Comparative cost effectiveness

Comparative cost effectiveness and clinical efficacy of modelling in CoA


Comparative benefit of cardiovascular modelling remains under-researched and, in particular, the following questions remain unanswered:

  • Comparative effect on clinical decision-making: Would modelling methods result in different treatment decisions?
  • Comparative effect on clinical outcomes: Would modelling methods have an effect on clinically relevant outcomes such as hospital readmissions and mortality?
  • Comparative effect on costs: What are the incremental costs and benefits associated with use of modelling methods (costs associated to refined indication/timing of intervention) both in the short- and medium-term?

To address these questions CARDIOPROOF will:

  • compare treatment decisions and costs associated with cardiovascular modelling as opposed to the traditional approach of following clinical practice guidelines
  • extrapolate short- and medium-term findings from the CoA trial to simulate long-term comparative clinical and cost-effectiveness of different modelling approaches relative to existing clinical practice guideline

Cardiovascular modelling has large potential to influence therapeutic decisions that “further downstream” are the dominant factor for outcome. Yet, comparative benefit of cardiovascular modelling remains under-researched within both clinical and economic domains. In particular, the following questions remain unanswered:

  • Comparative effect on clinical decision-making: Do modelling methods result in different treatment decisions?

  • Comparative effect on clinical outcomes: Do modelling methods have an effect on clinically relevant outcomes such as hospital readmissions and mortality?

  • Comparative effect on costs: What are the incremental costs and benefits associated with use of modelling methods (costs associated to refined indication/timing of intervention) both in the short- and medium-term?

To address these questions, one of the objectives of CARDIOPROOF will be to first compare the treatment decisions and costs associated with cardiovascular modelling as opposed to the traditional approach of following clinical practice guidelines. Second, CARDIOPROOF will extrapolate the short and medium-term findings from the exploratory trial of CoA to simulate the long-term comparative clinical and cost-effectiveness of different modelling approaches relative to existing clinical practice guidelines.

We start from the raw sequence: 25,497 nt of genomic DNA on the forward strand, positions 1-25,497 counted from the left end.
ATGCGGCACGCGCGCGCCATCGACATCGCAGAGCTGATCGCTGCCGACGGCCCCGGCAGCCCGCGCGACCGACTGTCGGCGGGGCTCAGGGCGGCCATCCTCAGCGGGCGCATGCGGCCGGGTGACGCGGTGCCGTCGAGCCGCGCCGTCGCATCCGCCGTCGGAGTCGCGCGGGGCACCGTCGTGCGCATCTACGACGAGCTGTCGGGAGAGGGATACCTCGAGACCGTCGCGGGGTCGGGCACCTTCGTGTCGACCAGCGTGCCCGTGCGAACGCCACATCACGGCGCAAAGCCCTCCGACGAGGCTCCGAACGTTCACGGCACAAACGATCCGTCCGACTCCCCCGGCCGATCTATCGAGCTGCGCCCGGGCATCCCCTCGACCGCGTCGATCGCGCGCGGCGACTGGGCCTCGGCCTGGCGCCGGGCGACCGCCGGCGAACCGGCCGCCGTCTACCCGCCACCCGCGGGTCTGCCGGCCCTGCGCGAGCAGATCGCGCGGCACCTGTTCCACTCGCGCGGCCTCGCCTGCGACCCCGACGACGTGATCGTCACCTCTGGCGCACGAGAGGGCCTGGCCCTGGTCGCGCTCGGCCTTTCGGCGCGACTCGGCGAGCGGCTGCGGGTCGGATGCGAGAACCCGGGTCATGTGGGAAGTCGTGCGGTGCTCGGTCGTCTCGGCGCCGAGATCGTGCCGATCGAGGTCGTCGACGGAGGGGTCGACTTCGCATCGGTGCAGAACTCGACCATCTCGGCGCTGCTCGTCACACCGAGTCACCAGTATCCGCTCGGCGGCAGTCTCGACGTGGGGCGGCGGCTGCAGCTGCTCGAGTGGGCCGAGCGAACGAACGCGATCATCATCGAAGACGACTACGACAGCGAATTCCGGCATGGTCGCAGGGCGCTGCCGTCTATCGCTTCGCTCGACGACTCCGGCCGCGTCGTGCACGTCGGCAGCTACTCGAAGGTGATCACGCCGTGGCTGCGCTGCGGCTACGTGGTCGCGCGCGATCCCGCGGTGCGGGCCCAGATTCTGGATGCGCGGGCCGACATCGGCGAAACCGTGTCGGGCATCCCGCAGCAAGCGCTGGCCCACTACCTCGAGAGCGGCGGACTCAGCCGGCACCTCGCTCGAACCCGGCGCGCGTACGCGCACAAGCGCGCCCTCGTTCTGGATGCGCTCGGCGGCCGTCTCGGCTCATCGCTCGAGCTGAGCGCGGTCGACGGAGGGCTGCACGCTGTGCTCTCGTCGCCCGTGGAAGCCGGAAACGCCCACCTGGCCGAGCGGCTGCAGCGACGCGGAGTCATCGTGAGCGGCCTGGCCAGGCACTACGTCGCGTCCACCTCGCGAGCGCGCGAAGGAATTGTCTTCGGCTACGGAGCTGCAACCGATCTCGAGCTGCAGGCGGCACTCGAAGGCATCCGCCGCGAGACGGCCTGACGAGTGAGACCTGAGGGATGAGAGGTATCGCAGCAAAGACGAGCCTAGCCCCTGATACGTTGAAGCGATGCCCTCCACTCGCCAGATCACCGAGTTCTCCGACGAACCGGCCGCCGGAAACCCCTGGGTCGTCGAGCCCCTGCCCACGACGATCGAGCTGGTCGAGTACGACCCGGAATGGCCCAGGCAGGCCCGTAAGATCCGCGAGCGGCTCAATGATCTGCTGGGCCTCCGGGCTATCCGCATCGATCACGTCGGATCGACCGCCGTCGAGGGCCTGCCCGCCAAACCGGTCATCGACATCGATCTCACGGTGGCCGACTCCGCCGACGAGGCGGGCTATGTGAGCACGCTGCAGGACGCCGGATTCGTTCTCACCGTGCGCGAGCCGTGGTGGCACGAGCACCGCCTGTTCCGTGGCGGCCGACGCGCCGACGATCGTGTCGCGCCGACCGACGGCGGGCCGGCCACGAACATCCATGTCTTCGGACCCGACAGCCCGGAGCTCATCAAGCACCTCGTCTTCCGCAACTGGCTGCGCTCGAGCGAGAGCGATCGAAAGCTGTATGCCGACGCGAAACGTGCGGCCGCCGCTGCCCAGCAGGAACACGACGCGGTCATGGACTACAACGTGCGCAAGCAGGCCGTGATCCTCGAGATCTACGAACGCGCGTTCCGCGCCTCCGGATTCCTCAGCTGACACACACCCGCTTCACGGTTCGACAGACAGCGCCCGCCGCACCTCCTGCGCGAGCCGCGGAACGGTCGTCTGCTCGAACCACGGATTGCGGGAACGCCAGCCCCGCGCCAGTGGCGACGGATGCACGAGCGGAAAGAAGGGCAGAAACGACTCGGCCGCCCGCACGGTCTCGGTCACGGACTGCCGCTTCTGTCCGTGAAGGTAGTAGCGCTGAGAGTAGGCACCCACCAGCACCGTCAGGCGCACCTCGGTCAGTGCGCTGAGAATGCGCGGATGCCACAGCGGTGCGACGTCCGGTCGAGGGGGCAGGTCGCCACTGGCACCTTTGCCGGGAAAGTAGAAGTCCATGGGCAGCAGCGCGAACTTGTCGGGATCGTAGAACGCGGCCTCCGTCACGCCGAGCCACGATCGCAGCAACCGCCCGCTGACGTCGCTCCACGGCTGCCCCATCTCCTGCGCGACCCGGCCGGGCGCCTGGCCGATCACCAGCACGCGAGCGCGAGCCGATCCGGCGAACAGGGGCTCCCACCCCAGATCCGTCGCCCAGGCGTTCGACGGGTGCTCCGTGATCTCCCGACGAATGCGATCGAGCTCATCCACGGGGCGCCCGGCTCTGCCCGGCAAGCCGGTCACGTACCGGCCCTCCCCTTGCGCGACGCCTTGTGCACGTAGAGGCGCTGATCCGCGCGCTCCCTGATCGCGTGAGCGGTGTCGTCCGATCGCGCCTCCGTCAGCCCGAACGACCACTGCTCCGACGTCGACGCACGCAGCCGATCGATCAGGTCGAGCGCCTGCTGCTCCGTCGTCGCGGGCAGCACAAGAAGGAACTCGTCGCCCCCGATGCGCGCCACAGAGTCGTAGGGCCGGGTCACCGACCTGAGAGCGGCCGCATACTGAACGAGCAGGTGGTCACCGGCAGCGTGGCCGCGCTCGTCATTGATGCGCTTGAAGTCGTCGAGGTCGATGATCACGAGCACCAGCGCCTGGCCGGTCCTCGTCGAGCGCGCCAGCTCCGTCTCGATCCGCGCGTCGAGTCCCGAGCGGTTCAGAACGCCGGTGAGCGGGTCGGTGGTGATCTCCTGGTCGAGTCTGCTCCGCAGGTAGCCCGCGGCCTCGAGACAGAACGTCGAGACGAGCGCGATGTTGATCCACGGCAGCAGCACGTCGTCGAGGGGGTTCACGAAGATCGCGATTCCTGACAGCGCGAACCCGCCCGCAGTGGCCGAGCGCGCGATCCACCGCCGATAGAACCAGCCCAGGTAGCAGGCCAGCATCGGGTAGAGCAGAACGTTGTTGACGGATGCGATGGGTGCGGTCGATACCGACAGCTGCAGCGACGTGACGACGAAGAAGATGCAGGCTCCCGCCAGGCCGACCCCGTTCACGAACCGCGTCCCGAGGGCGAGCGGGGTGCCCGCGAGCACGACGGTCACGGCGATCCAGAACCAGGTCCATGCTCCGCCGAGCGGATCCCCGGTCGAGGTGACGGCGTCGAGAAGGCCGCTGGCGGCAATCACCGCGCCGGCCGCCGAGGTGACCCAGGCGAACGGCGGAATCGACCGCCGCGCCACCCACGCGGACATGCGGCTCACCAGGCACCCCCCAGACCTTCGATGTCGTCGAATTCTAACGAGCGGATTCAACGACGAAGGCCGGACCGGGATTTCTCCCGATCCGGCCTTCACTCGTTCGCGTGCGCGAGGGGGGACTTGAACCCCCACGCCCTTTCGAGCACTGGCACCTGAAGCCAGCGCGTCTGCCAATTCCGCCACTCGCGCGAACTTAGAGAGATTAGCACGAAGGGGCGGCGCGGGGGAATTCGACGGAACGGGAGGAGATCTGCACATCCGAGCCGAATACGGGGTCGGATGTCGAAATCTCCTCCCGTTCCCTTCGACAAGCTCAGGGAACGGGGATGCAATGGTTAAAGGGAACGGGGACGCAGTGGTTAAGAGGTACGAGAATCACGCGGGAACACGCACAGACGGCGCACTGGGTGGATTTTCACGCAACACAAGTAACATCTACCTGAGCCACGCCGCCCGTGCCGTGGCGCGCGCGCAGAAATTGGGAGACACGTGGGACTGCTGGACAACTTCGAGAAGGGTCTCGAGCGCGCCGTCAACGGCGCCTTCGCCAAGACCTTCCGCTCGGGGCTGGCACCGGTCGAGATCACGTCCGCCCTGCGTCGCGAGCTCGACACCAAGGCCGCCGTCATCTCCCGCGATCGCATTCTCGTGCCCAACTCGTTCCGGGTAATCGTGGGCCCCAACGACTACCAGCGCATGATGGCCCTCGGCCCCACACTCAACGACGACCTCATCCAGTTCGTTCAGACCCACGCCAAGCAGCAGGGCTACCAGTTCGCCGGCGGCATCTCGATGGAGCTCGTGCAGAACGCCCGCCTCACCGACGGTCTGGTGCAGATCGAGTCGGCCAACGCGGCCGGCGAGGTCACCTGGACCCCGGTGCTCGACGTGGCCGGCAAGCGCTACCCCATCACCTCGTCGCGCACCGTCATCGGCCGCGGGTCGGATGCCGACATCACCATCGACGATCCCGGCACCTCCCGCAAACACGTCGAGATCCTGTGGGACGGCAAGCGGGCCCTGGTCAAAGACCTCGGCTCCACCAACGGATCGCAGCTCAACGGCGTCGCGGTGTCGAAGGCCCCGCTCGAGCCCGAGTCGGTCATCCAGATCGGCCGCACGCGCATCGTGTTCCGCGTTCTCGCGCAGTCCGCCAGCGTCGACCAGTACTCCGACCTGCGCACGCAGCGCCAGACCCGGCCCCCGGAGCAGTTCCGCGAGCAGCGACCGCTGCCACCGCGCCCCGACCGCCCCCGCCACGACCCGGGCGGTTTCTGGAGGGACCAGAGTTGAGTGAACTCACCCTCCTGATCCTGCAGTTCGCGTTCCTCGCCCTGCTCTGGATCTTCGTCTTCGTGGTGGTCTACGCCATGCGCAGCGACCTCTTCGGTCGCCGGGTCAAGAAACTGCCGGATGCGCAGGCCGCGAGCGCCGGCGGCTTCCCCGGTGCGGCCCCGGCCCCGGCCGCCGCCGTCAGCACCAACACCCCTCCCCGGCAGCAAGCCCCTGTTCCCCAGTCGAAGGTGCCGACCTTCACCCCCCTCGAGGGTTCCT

The hypothesis for this comparative clinical and cost-effectiveness simulation is that modelling methods will result in different procedure utilization patterns with subsequent differences in interventions, which would collectively have an impact on long-term clinical and cost-effectiveness. To test this hypothesis, CARDIOPROOF will develop a simulation model to estimate the long-term comparative clinical and cost-effectiveness of cardiovascular modelling approaches relative to clinical practice guidelines.

By combining the clinical and economic data components obtained from the exploratory trial, in addition to a focused systematic review, the simulation model will address the question: what are the incremental costs and clinical effects associated with the use of modelling methods (costs associated with refined indication and timing of intervention)?

In addition to providing comparative clinical- and cost-effectiveness information on cardiovascular modelling for the first time, the simulation model will benefit future attempts at evaluating the clinical and economic value of cardiovascular modelling. The overall simulation model structure will be flexible to allow for country and setting adaptations with different utilization patterns and cost parameters. By incorporating the findings of future research findings to populate the simulation model, this simulation will have the potential to serve as a basis for future research in estimating the comparative clinical and cost-effectiveness of cardiovascular modelling approaches.